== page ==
Communism emerged as a philosophy in the mid-nineteenth century with the publication of The Communist Manifesto by Karl Marx in 1848. Its popularity grew rapidly with the massive cultural and political shifts in Europe that occurred throughout the century. During the Russian Revolution in 1917, the communist philosophy found a home. Seeking to spread its ideology and undermine potential threats, the Soviet Union established a massive espionage network. In the 1920s and 1930s, this network infiltrated and influenced multiple members of the intellectual elite in New York and Washington D.C. Two members of this circle were Whittaker Chambers and Alger Hiss. In the aftermath of the Second World War, tensions began building between the Soviet Union and the United States. As communists began to be viewed as a credible threat to the security of the nation, government officials who associated with the Communist Party began to be persecuted. One of these men was Alger Hiss. His accuser was Whittaker Chambers.
Whittaker Chambers was born in 1901 to a middle-class family and grew up primarily in New York. After graduating from high school in 1919, Chambers worked various odd jobs before finally deciding to attend Williams College. He was only there a very short time before transferring to Columbia University. Chambers thrived in the intellectual atmosphere of Columbia, where he began to write extensively.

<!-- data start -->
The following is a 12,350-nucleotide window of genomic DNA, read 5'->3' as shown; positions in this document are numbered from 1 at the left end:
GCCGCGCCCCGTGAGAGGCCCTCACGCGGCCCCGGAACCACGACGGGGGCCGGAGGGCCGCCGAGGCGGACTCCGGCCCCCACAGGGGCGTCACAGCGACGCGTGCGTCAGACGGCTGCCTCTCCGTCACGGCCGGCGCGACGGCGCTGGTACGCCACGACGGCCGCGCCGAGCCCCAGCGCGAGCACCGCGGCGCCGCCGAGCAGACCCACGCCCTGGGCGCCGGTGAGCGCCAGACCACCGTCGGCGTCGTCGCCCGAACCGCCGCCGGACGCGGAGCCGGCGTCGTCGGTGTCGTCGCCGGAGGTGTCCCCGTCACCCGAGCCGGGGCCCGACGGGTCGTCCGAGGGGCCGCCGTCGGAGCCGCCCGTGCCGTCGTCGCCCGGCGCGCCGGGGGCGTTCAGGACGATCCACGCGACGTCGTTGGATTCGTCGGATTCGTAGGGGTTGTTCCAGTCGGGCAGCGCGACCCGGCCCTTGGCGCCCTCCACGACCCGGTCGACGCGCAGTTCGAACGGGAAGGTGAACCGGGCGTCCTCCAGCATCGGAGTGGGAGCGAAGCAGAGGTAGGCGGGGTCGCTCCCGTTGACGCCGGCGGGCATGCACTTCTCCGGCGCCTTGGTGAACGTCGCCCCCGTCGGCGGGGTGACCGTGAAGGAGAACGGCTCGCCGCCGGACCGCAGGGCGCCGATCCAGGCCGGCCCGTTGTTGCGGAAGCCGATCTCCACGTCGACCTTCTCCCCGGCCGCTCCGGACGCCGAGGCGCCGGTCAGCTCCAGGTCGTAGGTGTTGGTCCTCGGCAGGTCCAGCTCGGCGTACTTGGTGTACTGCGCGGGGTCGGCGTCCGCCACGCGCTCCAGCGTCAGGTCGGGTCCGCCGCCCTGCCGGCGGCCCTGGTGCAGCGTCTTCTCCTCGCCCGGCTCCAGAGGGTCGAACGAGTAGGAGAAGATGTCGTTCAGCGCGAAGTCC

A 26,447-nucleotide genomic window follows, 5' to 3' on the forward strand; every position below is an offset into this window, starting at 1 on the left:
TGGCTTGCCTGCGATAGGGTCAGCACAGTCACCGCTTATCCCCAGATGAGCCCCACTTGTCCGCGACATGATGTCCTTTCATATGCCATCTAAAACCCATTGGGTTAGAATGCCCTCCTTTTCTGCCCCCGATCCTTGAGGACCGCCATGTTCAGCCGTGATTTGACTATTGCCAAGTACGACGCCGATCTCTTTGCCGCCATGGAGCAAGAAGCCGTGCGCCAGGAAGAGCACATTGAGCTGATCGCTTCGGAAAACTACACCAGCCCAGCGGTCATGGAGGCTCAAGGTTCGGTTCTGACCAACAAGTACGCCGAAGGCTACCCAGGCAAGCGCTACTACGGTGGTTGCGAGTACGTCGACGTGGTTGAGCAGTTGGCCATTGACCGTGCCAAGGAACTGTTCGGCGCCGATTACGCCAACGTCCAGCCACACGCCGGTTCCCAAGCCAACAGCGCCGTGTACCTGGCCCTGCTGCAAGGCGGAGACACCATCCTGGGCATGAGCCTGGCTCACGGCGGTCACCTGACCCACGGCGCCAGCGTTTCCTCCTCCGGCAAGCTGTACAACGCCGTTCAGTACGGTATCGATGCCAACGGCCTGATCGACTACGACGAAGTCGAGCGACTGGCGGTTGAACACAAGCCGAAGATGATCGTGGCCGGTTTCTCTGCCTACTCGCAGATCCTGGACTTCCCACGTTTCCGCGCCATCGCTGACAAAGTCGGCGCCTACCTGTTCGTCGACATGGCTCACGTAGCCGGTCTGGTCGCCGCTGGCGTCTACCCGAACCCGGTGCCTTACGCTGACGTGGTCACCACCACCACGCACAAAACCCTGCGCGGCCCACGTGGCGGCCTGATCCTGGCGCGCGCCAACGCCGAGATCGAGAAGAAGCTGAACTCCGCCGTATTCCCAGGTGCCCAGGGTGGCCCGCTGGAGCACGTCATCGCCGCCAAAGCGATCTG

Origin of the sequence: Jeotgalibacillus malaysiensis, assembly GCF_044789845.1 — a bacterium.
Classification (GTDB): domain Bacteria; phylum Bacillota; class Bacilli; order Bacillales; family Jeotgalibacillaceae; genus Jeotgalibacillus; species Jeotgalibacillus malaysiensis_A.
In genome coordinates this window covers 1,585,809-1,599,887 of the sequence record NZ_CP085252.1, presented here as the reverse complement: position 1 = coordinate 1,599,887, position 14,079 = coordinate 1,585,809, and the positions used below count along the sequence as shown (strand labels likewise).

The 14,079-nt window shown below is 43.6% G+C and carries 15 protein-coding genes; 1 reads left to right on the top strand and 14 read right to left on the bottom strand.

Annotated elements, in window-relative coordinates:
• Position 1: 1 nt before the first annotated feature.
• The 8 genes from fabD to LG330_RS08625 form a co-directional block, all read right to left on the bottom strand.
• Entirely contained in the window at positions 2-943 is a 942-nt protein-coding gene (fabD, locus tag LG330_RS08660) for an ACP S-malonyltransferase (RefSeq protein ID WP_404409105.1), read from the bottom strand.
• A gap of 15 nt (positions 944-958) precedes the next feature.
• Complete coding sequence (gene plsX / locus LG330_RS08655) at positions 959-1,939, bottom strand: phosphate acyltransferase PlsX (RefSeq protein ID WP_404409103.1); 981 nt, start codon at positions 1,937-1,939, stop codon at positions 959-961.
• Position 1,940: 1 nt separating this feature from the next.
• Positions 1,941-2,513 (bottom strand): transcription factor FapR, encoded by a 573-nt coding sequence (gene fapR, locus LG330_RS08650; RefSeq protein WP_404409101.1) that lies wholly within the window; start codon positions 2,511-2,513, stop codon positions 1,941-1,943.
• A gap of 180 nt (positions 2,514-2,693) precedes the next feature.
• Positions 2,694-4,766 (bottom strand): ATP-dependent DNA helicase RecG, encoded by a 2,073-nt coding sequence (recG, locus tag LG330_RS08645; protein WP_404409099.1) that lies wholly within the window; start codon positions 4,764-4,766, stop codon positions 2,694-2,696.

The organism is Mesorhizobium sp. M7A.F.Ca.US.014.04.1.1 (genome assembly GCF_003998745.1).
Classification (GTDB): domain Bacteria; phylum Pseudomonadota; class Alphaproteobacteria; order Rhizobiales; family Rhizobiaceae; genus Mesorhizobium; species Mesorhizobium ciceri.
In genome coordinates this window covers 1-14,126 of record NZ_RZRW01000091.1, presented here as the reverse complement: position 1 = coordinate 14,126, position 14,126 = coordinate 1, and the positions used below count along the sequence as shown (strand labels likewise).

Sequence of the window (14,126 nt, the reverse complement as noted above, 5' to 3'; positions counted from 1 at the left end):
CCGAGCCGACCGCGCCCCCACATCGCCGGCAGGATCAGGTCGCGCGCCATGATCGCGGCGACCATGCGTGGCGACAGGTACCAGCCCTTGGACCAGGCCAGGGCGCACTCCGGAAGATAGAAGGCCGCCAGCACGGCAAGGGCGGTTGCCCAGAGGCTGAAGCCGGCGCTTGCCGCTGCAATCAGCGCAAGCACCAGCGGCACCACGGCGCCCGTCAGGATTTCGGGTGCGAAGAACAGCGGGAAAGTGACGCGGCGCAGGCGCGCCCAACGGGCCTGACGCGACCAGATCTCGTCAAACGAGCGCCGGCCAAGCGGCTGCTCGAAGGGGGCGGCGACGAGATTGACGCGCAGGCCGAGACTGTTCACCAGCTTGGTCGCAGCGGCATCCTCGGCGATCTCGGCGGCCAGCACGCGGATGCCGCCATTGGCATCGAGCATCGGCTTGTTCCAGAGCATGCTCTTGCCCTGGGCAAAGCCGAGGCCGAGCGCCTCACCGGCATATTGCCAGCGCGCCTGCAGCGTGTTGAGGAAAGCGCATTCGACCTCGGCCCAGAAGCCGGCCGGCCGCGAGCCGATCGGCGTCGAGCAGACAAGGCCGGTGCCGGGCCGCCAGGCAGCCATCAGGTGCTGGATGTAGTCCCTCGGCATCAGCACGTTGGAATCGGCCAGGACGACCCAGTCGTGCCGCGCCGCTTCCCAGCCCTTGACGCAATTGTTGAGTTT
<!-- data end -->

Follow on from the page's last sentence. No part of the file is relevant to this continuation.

While attending Columbia, he also began to be more and more influenced by the ideas of Karl Marx. Chambers, as well as many intellectuals at the time, believed that Western civilization as it had existed was in the throes of death. The philosophy of Marxism held that there was an inevitable progress of history and that capitalism and the old regimes of the world would inevitably destroy themselves and be replaced by communism.
Chambers left Columbia after his junior year with the express purpose of joining the Communist Party. Chambers claimed he was drawn to communism by the “problem of war.” On a visit to Europe, he saw the chaos that had sprung up in the aftermath of the First World War. He believed that this chaos was the precursor to an eventual worldwide communist revolution. In 1925, he became clear in his convictions and decided that he needed not only to believe in them but to act.